Clear EU plan can help tackle chronic housing shortage, says RICS
The Royal Institute of Chartered Surveyors (RICS) has praised the Scottish Government for “taking the lead” in providing the reassurance needed to tackle the country’s chronic housing shortage and infrastructure deficit.
Responding to a paper examining proposals to keep Scotland in the European Single Market, which was published yesterday by First Minister Nicola Sturgeon, the RICS called on the UK government to do what it can to minimise the uncertainty surrounding the UK’s future relationship with the European Union.
Jeremy Blackburn, RICS head of policy, said: “Like the UK as a whole, Scotland is facing a chronic housing shortage and infrastructure deficit which requires a highly skilled and sizable construction sector, if we are to tackle both challenges simultaneously. Access to labour will ensure continued admission for a skilled workforce; this in turn resources development projects; which can benefit from the flow of investment that is reassured by clear plans for this major transition.
“We need reassurance that workforce migration will be addressed as a priority and it must not be allowed to impact on the attractiveness of the UK for investment, or as a place where major corporate and industrial occupiers want to do business.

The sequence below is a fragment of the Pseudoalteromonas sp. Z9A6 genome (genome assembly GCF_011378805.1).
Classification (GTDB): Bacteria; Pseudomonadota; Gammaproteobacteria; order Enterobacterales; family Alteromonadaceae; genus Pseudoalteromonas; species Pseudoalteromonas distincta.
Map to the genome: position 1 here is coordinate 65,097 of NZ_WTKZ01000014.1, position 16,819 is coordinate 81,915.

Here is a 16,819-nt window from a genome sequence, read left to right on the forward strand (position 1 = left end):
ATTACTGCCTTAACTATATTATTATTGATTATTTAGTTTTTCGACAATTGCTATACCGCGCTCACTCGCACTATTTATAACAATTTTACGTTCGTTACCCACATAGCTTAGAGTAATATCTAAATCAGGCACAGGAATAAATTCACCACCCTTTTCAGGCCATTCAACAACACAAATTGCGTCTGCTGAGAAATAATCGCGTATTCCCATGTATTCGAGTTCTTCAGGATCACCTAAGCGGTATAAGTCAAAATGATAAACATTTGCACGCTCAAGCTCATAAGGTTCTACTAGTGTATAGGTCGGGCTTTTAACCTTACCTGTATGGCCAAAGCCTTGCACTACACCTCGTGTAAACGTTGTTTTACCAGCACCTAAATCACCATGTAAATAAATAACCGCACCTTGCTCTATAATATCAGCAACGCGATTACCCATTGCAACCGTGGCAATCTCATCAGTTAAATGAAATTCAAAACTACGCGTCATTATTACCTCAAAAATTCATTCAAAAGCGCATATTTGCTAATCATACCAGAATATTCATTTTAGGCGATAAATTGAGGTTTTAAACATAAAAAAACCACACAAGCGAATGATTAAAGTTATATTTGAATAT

“Uncertainty over the negotiation and the UK’s future relationship with the EU must be minimised by laying out a clear timeline and set of ambitions. Given their role in the economy, property and construction require stability, clarity and certainty. First Ministers in the devolved nations are expected to play their part in providing this reassurance. In setting out its proposals, the Scottish Government has taken a lead in providing its preferred future relationship with the EU. We hope that the details of these ambitions are matched by the Prime Minister when publishing the UK’s plan, ahead of triggering Article 50 next year.”
Publishing Scotland’s Place in Europe, Ms Sturgeon said: “A hard Brexit, taking us out of the EU and the Single Market, could have a devastating effect on jobs, investment and standards of living, with research suggesting up to 80,000 jobs lost in Scotland and earnings per head £2,000 lower after a decade.
“Today’s paper from the Scottish Government is aimed at avoiding that outcome. Scotland’s Place in Europe is a set of proposals that are detailed and serious, but given the Scottish government’s belief that independence within the EU is the best option for Scotland, they are also a significant compromise on our part.
“A material constitutional change has occurred since 2014, and that is why the option of independence must remain on the table – without that option, Scotland would simply have to accept the inevitability of whatever decisions the UK government makes, no matter how damaging they are to Scotland’s interests. However, independence is not the focus of the paper I am publishing today.”
She added: “We want the UK government to make clear when it triggers Article 50 that it intends to stay in the Single Market and Customs Union. If it will not do so, we want the UK government to seek, as part of its negotiation, a differentiated solution for Scotland as set out here.”